E-Stop offers fishermen a safety lifeline
The most common piece of equipment on a fishing boat is also the most dangerous: the winch.
"Fishermen tell us it is the most powerful thing on the boat," said Ted Teske, a health communications specialist with the National Institute of Occupational Safety and Health. "If that thing gets a hold of you when you’re pursing a line or moving a line, it will not stop and it won’t let go. It will end up tearing your arm off or breaking your neck or ripping you apart."
NIOSH research shows that a high number of traumatic fishing injuries come from entanglement in a rotating winch, especially on seine vessels. If a fisherman is working on deck and gets pulled into the winch, it pulls him away from the controls to stop it, which are mounted on the back of the wheelhouse.
Teske helped develop a simple device called an E-Stop, emergency stop, that interrupts the flow of hydraulic fluid to the winch and locks it in place.
Teske said it is a simple mechanism used by a lot of manufacturing processes, such as production lines in the automotive industry. Many longline fishermen use an E-Stop to put the brakes on their gear if someone gets snagged and goes over.
"It’s mounted on top of the winch horns so as you’re pulled in, it’s right there in front of you like a game show buzzer and you can slap it to lock the winch in place," he said. "So you’re still wrapped up but you’re not going round and round multiple times, and crewmembers can come and reset the system and back the winch off to get you untangled."
James Burton of Cordova, skipper of the F/V Keta, knows firsthand how deadly the common tool can be. His brother, Carl, got caught in a winch in 2008, and will never regain full use of his arm and hand.
That accident prompted Burton to be the first in line for an E-Stop when they became available 2008. In fact, his was the first boat to purchase and have one installed at Emerald Marine in Seattle, and it served as the model for a "how to" instruction manual for the distributor.
"The winches are so dangerous and I know so many people who have been hurt by one," Burton said. "Those things can pull 7,000 pounds and if you have a 200-pound guy wrapped up in it, it doesn’t slow down a bit and rips you apart in the process."
Burton said he feels disheartened that so few fishermen have opted for an E-Stop.
"I just don’t know how to convince people to get something that makes so much sense. Everyone has excuses," he said. "The guys don’t want to spend money on anything that’s not going to catch them more fish or make things more efficient on their boat. It’s so cheap compared to losing your life or a limb or having a couple fingers ripped off. We all know guys who have been caught in a deck winch and for whatever reason, people still act like it’s never going to happen to them."
Ted Teske said NIOSH is targeting Alaska’s seine fleets to make them more aware of the E-Stop device, and plans to expand to other fisheries.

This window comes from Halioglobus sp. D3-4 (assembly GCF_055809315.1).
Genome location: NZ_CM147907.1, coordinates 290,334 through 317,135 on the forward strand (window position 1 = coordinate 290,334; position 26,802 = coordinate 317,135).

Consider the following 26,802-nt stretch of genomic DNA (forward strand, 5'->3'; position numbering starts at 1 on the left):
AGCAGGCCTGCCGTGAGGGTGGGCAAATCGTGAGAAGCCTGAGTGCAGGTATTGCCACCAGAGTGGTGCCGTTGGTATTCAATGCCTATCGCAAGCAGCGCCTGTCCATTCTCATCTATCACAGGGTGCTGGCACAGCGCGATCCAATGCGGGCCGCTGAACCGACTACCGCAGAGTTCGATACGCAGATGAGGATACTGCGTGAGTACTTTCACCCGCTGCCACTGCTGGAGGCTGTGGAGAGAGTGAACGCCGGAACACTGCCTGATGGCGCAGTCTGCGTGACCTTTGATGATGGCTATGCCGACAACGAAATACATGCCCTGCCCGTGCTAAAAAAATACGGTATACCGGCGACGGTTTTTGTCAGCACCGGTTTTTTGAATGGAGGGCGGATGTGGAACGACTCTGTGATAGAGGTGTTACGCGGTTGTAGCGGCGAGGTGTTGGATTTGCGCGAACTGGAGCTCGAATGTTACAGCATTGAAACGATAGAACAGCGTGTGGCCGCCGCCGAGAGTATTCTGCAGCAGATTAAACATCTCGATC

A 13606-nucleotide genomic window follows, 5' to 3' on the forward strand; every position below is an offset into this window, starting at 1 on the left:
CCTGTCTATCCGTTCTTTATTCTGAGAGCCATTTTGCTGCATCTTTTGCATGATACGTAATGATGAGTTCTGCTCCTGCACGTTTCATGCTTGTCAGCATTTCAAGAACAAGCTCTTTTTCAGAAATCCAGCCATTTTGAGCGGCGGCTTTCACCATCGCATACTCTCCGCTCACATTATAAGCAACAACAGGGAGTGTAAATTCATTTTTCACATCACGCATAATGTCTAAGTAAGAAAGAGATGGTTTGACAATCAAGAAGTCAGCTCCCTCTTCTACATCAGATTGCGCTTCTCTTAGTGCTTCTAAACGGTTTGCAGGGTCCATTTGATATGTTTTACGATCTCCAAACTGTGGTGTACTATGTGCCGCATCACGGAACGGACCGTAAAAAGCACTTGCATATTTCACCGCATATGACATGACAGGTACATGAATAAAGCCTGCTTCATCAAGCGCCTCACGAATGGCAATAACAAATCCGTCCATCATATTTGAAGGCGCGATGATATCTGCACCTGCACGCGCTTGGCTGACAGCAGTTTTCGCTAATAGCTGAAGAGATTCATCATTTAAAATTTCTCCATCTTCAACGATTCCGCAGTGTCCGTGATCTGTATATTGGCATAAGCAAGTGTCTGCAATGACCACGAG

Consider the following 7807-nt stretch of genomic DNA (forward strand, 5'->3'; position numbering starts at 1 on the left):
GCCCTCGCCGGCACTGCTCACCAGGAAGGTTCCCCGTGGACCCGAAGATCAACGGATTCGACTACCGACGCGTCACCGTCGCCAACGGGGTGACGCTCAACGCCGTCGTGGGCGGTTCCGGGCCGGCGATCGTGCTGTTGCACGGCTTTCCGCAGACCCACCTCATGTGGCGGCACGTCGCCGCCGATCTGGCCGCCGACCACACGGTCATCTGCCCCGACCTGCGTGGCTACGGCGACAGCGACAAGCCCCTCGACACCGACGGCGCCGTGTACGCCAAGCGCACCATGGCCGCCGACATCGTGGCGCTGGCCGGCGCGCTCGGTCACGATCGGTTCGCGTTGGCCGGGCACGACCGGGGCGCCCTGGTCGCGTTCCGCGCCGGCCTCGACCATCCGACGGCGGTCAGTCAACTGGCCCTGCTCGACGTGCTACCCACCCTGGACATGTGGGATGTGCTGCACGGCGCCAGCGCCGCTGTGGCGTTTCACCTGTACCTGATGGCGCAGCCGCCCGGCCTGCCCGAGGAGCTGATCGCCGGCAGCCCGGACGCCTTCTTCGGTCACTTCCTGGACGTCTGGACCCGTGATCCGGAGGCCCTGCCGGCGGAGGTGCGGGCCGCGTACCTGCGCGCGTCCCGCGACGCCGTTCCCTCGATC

"It can stop not just a winch, but any kind of hydraulically run equipment on a crabber or trawler," he said.
The E-Stop comes in an easy-to-install kit with all materials included. Teske said he is hopeful the kits will be available soon in fishing ports.
MAP in peril?
Fully half of the state university’s marine advisory programs are in danger of closing their doors within a year due to funding shortfalls.
"Five of the positions will be out of funding in the next year since they are paid solely with grant funds," said marine advisory program director Paula Cullenberg.
Those include Nome, Dillingham, Unalaska, Cordova and Petersburg. The sixth position is in Kodiak, an office that has been empty for 13 years.
The program has requested a $614,000 appropriation from the Alaska Legislature to fund the six coastal offices.
"That would represent a permanent commitment by the university to the position in each community and region," Cullenberg said.
A report by First Research in the United Kingdom says that the U.S. seafood processing sector consists of about 650 companies, with annual revenues of $9 billion. There are roughly 2,500 U.S. seafood distributors, with yearly revenues of $12 billion. Neither sector is very concentrated, the report says.
The largest processors include Connors Brothers/Bumble Bee Foods, Los Angeles-based Red Chamber, Trident Seafoods and Maruha Nichiro’s U.S. companies, which include Alyeska and Western Alaska Seafoods. Altogether the 50 largest processors account for about 45 percent of all sales; while in the distribution sector, the 50 largest seafood distributors account for about 33 percent of total sales.
Product revenues are led by frozen fish at 30 percent; frozen shellfish at 20 percent; fresh fish and shellfish at 15 percent; canned seafood also accounts for 15 percent of the total products sold.
Speaking of selling products: Safeway, one of the nation’s largest grocery retailers, is the latest to opt for earth-friendly fish. The company is starting a traceability system to screen out suppliers of seafood products not meeting its new sustainable seafood policy. Safeway also has discontinued the sale of any fish that are deemed to be overfished, such as grouper, red snapper and monkfish.